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  • Writer's pictureFran Cleland

Garryowen winner started off on a 'four-legged pram'

ABOVE: Ebonie and Brynie Lee celebrate Ebonie’s Garryowen win. Picture: ONE-EYED FROG PHOTOGRAPHY

THE remarkable Lee family is proof that a love of horses means a healthy and happy lifestyle.

Paul and Lyn Lee, and their four daughters Sherrie, Tamara, Brynie and Ebonie have created a show horse training complex at Whittlesea that has built on their already strong success in the very competitive horse world. This week at Royal Melbourne Show, Ebonie, the youngest of the four girls, won the famous Garryowen trophy in its 88th year riding Simone Padoin’s Wynara Signature.

It was the first time she had entered the prestigious turnout event.

The girls have all ridden from a very young age. They have competed in sport horse events and showjumping as well as show horse classes and have represented their state in national competition.

Paul, who has had wide experience ranging from racing through to equestrian, met Lyn when they were both competing in flag and bending races at shows.

Lyn, who is the horse secretary at one of the biggest agricultural shows in Victoria at Whittlesea as well as being the main family strapper said it was the girls’ idea to get into show riding.

“All the girls started in sporting events but one day Sherrie looked over at the show horse ring and said ‘I’d like to try that’,” she said.

“We have always encouraged them to try different things, so here we are.

“I said to Paul, uh oh, this will be expensive, and it has been, but so worthwhile. Very few horse families have kids that get into trouble. They learn to care for a living animal, and by competing, that you don’t always win, it’s a healthy lifestyle, physically and mentally.”

ABOVE: Flashback to when Ebonie (centre) was just a girl with Sherrie, Lyn, Paul, Tamara and Brynie.

Sherrie, a chiropractor now married with her own child, is an organiser like her mother and was chief horse steward at Yea Agricultural Show. She has competed in the Garryowen class and has had a lot of success showing hacks and hunters.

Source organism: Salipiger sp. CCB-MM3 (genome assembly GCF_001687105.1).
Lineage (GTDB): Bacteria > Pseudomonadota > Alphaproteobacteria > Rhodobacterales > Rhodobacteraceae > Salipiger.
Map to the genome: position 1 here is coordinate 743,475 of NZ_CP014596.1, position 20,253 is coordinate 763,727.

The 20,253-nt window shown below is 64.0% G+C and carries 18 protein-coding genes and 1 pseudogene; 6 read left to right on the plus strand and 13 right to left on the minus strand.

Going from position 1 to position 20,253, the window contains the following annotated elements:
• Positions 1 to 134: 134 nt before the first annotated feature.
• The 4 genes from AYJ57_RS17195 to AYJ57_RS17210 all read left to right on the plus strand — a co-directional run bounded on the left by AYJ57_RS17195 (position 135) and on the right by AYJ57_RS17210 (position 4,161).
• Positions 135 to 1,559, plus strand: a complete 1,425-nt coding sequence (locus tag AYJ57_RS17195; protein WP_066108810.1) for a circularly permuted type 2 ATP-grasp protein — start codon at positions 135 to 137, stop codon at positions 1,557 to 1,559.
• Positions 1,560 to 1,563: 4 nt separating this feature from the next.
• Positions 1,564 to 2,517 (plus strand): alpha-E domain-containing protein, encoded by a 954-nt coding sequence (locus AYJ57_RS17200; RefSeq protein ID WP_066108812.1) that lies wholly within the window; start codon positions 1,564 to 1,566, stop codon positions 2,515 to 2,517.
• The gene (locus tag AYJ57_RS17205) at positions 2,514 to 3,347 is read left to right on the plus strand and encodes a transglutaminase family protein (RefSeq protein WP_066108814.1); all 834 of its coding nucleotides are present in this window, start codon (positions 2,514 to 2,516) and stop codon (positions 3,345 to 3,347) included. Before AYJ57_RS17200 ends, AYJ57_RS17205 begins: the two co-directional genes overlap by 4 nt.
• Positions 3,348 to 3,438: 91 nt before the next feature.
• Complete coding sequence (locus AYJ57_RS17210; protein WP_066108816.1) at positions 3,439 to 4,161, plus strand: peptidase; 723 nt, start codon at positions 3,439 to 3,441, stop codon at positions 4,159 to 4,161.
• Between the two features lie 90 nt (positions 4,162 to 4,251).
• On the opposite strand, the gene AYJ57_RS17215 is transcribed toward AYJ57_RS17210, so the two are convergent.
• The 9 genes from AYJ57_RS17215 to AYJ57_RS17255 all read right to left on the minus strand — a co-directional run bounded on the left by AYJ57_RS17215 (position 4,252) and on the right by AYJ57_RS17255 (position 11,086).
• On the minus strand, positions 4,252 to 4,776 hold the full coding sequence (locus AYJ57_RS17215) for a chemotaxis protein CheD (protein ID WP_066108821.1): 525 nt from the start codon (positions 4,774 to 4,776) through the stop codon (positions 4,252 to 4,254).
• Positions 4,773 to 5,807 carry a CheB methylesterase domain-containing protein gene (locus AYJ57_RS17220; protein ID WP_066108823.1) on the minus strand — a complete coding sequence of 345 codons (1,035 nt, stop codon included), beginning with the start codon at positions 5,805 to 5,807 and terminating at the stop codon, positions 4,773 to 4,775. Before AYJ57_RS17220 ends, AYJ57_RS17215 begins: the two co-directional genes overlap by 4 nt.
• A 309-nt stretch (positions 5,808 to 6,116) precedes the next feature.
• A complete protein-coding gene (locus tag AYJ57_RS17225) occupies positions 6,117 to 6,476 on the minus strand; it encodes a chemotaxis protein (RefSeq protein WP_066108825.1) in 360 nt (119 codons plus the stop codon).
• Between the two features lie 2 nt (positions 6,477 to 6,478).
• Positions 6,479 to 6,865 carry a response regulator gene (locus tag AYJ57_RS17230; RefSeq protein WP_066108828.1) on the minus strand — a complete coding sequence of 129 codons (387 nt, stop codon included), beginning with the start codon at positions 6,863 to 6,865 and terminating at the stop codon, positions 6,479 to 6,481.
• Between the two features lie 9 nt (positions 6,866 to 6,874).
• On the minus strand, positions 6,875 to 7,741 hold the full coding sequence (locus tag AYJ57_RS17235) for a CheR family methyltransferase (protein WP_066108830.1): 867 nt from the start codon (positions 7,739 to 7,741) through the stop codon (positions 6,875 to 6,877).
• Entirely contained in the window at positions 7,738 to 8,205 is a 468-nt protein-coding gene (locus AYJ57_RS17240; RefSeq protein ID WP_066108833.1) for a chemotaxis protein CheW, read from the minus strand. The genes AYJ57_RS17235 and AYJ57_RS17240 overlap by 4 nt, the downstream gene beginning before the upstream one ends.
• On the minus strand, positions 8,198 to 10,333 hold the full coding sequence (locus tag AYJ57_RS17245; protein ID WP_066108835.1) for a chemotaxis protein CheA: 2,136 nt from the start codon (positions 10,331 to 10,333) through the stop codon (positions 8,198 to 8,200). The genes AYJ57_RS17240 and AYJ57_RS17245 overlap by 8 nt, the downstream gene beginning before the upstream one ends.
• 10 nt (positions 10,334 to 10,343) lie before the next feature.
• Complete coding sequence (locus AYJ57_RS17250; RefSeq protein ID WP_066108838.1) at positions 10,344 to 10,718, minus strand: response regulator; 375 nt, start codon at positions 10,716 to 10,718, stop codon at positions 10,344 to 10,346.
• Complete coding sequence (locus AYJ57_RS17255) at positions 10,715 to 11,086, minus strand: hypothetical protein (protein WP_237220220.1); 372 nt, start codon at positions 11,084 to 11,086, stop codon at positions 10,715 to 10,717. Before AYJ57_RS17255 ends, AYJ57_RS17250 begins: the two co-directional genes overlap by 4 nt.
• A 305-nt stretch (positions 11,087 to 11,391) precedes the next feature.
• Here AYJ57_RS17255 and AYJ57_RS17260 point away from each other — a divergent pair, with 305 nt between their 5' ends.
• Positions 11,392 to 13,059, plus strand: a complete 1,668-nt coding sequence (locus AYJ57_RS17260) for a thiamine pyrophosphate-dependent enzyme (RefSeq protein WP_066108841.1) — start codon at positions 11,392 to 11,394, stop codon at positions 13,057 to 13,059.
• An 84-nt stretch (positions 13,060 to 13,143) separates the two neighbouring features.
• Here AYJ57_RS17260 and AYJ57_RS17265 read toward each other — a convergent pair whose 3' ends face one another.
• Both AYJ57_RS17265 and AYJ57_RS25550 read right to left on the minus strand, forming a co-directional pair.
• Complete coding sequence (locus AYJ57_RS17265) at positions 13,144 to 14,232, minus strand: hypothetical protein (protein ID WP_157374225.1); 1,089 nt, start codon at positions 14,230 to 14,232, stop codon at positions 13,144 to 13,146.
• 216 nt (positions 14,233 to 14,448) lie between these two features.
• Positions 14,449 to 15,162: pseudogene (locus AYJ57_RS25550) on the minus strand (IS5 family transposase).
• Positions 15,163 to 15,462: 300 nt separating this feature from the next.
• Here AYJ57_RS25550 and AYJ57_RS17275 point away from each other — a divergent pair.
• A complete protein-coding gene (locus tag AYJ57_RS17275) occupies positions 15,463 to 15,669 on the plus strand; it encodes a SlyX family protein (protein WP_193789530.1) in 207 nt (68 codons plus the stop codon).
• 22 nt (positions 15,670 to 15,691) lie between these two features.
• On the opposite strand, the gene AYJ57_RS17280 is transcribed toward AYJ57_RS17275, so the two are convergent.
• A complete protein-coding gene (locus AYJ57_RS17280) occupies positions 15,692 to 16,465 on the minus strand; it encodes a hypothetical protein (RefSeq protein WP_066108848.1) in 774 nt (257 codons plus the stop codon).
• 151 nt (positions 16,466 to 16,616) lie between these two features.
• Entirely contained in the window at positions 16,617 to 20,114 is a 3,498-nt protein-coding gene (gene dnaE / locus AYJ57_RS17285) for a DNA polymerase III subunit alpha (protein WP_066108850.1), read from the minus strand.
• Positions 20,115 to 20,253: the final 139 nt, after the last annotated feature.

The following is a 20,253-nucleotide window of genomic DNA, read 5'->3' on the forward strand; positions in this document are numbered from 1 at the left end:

Tamara runs the professional breaking and training stables for show ponies and horses and is achieving her ambition with help from her sisters and parents. She shows horses for clients, while her three-year-old daughter Ellie is following in the family footsteps and made her debut in the leading rein section at Melbourne this year.

Tamara has been moving into dressage competition in the last year riding Hollands Bend Iona with success.

Brynie has been really successful as a rider and has ridden overseas showing horses for a professional stable and works alongside Tamara. She also rode in this year’s Garryowen but horses will be horses and her mount decided to have an off day. Previously she won the best first-year competitor and placed third at the last Garryowen before Covid.

Being the youngest and growing up around show rings, Ebonie has been on ponies before she could walk.

“It was easier than carrying a toddler,” Lyn said. “She would happily sit on a pony at a show to watch the others compete from her four-legged pram.

“She was competing herself as soon as she could make us let go of the lead rein.”

After winning the Garryowen at just 20 years of age, Ebonie’s next ambition is to do the same as Brynie to travel overseas and to ride at some of the biggest shows in England.

“I’m very lucky to come from a family that has been doing it for years so we had a lot of the gear necessary for the class, but I have had to borrow things like boots and breeches which I’m so grateful to the kind people that are still willing to lend,” she said.

“We actually didn’t know if the gear was going to fit this horse and have just thrown together gear here and there to make this all happen.”

The very close family now has two of the next generation who will have their own “four-legged pram” to introduce them to the world of show horses.

No doubt we will hear their names on the winners list.

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